Cook onion and bell pepper in olive oil in a 12-inch heavy skillet over moderately low heat, stirring, until softened, 8 to 10 minutes. Add cayenne, 1 tablespoon cilantro, and 1 teaspoon salt and cook, stirring, 1 minute. Add tomatoes and simmer briskly, stirring, until mixture is very thick, about 15-30 minutes.
Make marinade and keep, covered, in the fridge till you are ready to use it.
About 40 minutes before serving, start your rice cooking. Then toss shrimp with marinade in a large bowl, and let sit in fridge, covered, for about 20 minutes. (Not any longer, or you will have ceviche).
5-10 minutes before serving, stir coconut milk into sauce and bring to a boil. Add shrimp mixture and cook, stirring, until shrimp are just cooked through, about 3 to 5 minutes. Stir in dende oil and remaining 4 tablespoons cilantro and season with salt and pepper.
Plate individually, first putting rice into a small bowl, then inverting it onto the plate. Spoon the stew over the rice. Keep bowls of stew and rice on the table, though – everyone will want seconds!
Mango and avocado Salad with Lime and Honey Vinaigrette
salad greens (We mixed red lettuce with mesclun)
large ripe mango, halved, pitted, peeled, sliced
2 small avocados, halved, pitted, peeled, sliced
Juice of 1/2 lime
3 tbsp honey (Depends on how tart or sweet you like it.)
1 tbsp hot water
½ cup olive oil
Whisk the honey and lime together with the hot water. Gradually whisk in the olive oil. Season with salt and pepper to taste. Toss greens with ¾ of the dressing. Arrange mango and avocado on top of greens and drizzle remaining dressing over them.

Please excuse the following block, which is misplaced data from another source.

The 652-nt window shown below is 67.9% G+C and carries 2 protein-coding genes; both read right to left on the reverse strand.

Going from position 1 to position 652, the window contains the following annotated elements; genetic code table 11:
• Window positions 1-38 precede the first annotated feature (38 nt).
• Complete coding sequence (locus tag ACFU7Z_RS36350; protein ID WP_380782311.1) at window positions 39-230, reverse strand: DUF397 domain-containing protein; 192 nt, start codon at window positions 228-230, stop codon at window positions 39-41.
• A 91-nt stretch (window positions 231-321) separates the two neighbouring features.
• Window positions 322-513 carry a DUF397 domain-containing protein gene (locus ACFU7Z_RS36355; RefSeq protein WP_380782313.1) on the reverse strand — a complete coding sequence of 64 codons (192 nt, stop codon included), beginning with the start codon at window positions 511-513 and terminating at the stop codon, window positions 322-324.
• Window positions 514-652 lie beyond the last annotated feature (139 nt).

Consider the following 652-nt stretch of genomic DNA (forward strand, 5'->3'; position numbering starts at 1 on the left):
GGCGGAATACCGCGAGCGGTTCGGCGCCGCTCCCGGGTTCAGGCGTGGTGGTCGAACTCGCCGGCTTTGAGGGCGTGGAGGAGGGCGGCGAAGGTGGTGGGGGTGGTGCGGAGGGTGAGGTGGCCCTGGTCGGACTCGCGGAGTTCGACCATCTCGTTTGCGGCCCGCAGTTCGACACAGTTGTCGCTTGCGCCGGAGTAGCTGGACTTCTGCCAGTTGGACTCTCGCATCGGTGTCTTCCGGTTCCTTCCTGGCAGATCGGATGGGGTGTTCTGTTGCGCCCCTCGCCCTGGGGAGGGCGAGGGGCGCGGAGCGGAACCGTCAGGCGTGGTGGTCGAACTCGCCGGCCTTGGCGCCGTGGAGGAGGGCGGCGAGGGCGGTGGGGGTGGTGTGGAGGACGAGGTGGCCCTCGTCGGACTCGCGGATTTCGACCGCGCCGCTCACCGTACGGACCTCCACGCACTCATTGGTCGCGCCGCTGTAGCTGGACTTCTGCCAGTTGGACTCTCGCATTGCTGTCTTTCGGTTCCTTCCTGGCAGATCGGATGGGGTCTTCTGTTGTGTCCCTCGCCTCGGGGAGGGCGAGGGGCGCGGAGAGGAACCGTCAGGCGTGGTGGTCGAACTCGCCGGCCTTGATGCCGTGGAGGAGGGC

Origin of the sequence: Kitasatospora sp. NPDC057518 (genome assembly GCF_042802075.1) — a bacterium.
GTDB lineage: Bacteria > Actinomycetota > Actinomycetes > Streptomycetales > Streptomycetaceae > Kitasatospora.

Pudim de Leite (Brazilian Flan)
There are many ways to make flan. Some recipes use eggs, others add corn starch or use cream instead of milk. All start with caramelized sugar, which forms the base (and later, the top) of the dish. This is the Brazilian version, from Maria Brazil web site, with a few modifications on my part. You can use a ring mold if you are being traditional. I used a Pyrex glass dish.
1 cup sugar (for the caramel)
1 12-oz cans sweetened condensed milk
Equal volume of regular milk (use the can to measure)
1 quart strawberries, washed and drained
Place 1 to 2 inches of water in a large roasting pan. Place the pan in the oven and preheat to 325°.
Put the sugar into a heavy saucepan. Heat over medium high heat, stirring almost constantly, until the sugar melts into a golden brown caramel. (Watch carefully, it goes slowly, then turns color quickly.)
Pour carefully into pyrex dish or mold. (Listen for cracking noises as the sugar cools and cracks!) and spoon it a bit up the sides of the dish. Be careful not to burn the sugar and yourself. Let it cool.
Whisk together the condensed milk, regular milk and eggs. Pour this mixture through a fine sieve into your prepared dish. (This gets any little egg lumps out).
Place the dish carefully into the center of the roasting pan with water. Bake for about 1 hour. (You will know it is done when you can insert a knife inserted into the center without the custard pooling into the defect you made.) Carefully remove the dish, Let it cool to room temperature and then place in refrigerator for at least 6 hours or overnight.
Just before serving, run the tip of a knife around the inside of the mold. Place a deep platter over the mold and invert: the flan should slide out easily. If not, give the mold a firm but careful shake. Cut into squares. Plate with a spoon of caramel sauce on top, two strawberries and a little cookie.
Serves about 10.